Insider Tips on Financial Benefits for New Corps Members
February 22, 2019
Getting your arms around the full financial picture of joining the corps can feel daunting. There are so many factors to consider as you are comparing regions and deciding where you want to teach—salary ranges, rent, and certification costs. On top of that, you may also have student loan payments to think about.
But the good news is you have several options for financial assistance—as well as lesser-known local incentives for new teachers—that can significantly reduce your start-up expenses. Here are the benefits you need to know about as you are weighing the financial implications of joining the corps.
As a Teach For America corps member, you will be a full-time, salaried employee of the district or school where you teach (not an employee of TFA). Once you begin teaching, it can take between 3-6 weeks after the start of the school year to receive your first paycheck.
This understandably can create financial strain as you try to cover the costs of travel, moving, testing, and certification fees. Teach For America offers transitional funding—including no-interest loans and grants—to enable corps members in all financial situations to cover their expenses during this time.
If you are open to teaching in any region without citing preferences, Teach For America offers a $3,000 signing bonus. Additionally, individual regions also offer unique financial incentives for joining the corps. Some examples include:
- The Greater Delta, Greater Tulsa, and South Carolina regions all offer a signing bonus for new corps members at the start of the school year.
- The Greater Tulsa region also partners with a local foundation to offer affordable housing options to corps members, based on financial need.
- The Dallas-Fort Worth region partners with a local apartment search firm to help new corps members find housing.
- Corps members teaching in Florida regions (Jacksonville and Miami-Dade) can apply for a state scholarship for attracting and retaining high academic achievers in the teaching profession.
These are just a few of the regions that offer additional perks for corps members. Visit the Where We Work page to learn more about the financial benefits offered in each region.
State Income Taxes
Some of the regions in which we place corps members are in states where there is no state income tax. That means if you relocate to a region in Washington state, Texas, South Dakota, Nevada, or Florida, a little less will be taken out of your paycheck, increasing your relative take-home pay.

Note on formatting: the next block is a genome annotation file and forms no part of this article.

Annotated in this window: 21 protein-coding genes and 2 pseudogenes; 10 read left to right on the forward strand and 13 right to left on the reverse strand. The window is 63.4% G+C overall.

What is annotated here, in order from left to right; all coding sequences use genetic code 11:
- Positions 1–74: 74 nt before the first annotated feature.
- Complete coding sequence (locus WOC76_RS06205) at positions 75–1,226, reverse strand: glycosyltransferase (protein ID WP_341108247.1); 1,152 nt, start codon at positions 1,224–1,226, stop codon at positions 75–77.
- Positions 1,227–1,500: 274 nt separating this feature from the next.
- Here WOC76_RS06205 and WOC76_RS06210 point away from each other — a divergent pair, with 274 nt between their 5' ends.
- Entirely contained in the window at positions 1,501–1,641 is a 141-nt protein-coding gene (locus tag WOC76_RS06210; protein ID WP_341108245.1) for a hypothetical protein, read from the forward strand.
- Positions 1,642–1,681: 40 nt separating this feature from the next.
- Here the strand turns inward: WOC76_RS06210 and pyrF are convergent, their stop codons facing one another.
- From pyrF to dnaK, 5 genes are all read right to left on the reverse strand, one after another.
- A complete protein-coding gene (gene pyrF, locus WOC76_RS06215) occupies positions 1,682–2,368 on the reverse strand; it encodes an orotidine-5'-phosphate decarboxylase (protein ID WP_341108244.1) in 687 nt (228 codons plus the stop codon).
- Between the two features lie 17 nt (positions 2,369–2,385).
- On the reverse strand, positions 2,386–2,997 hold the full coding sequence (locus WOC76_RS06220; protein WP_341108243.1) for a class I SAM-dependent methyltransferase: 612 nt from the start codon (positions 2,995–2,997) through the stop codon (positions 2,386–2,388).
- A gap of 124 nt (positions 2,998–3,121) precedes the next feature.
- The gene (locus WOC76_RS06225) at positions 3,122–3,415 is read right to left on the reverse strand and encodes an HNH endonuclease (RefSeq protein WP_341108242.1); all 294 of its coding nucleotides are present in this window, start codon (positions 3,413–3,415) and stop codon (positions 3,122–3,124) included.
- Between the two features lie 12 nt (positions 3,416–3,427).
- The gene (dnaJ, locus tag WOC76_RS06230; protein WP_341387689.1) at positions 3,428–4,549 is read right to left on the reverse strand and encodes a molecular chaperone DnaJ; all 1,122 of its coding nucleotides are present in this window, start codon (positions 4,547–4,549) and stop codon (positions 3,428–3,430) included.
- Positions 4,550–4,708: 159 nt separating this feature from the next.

This is something to keep in mind as you are comparing salaries across regions. Teaching in a region with a lower salary and no state income tax could mean your take-home pay is equivalent to--or even higher than--that of a region with a higher salary range and an income tax deduction. Be sure to look into specifics on a state’s income tax rates, or lack thereof, as you calculate your expected cost of living in a particular region.
Through Teach For America’s partnership with AmeriCorps, you may be eligible to receive federal funding to help pay off student loans and cover some of the costs incurred while earning your teaching certification. If you teach in a region that requires a master’s degree (or choose to pursue one), you can also use your AmeriCorps award to cover tuition expenses. After each successful year as an AmeriCorps member, you may receive an education award, typically between $5,300-$6,100.
AmeriCorps members may also be eligible for loan forbearance, which means you can postpone your monthly student loan payments while serving as an AmeriCorps member. AmeriCorps will also pay up to 100 percent of the interest that accrues on your qualified student loans (those provided through a federal or state agency) after each successful year as an AmeriCorps member.
Master’s Degree Tuition Discount
In addition to using the AmeriCorps education award to offset the costs of teacher certification, corps members may also receive a discount on tuition for their master’s program. Many regions—including Connecticut, New York, Oklahoma City, Phoenix, Southwest Ohio, and others—partner with local universities to offer a master’s degree at a reduced rate. Compare regions to learn more about certification costs and available discounts.
Loan Forgiveness Programs
There are several federal student loan forgiveness programs specifically designed to help teachers ease the transition into the classroom by alleviating student loan debt. If you qualify, loan forgiveness programs can either forgive the balance you owe on loans and/or reduce your monthly loan payments while you are teaching.
Many states also offer loan forgiveness programs for teachers working in underserved communities. You can use this searchable database of state-specific programs to explore options that cover the regions you are considering.
Keep in mind that loan forgiveness programs are managed independently from Teach For America. You will need to research and apply for these programs on your own.
Scholarships & Grants
There are a ton of scholarships and grants for educators—especially if you teach in a high-needs school. These funds can be used to help pay for certification costs, purchase classroom supplies, or provide enrichment opportunities for students.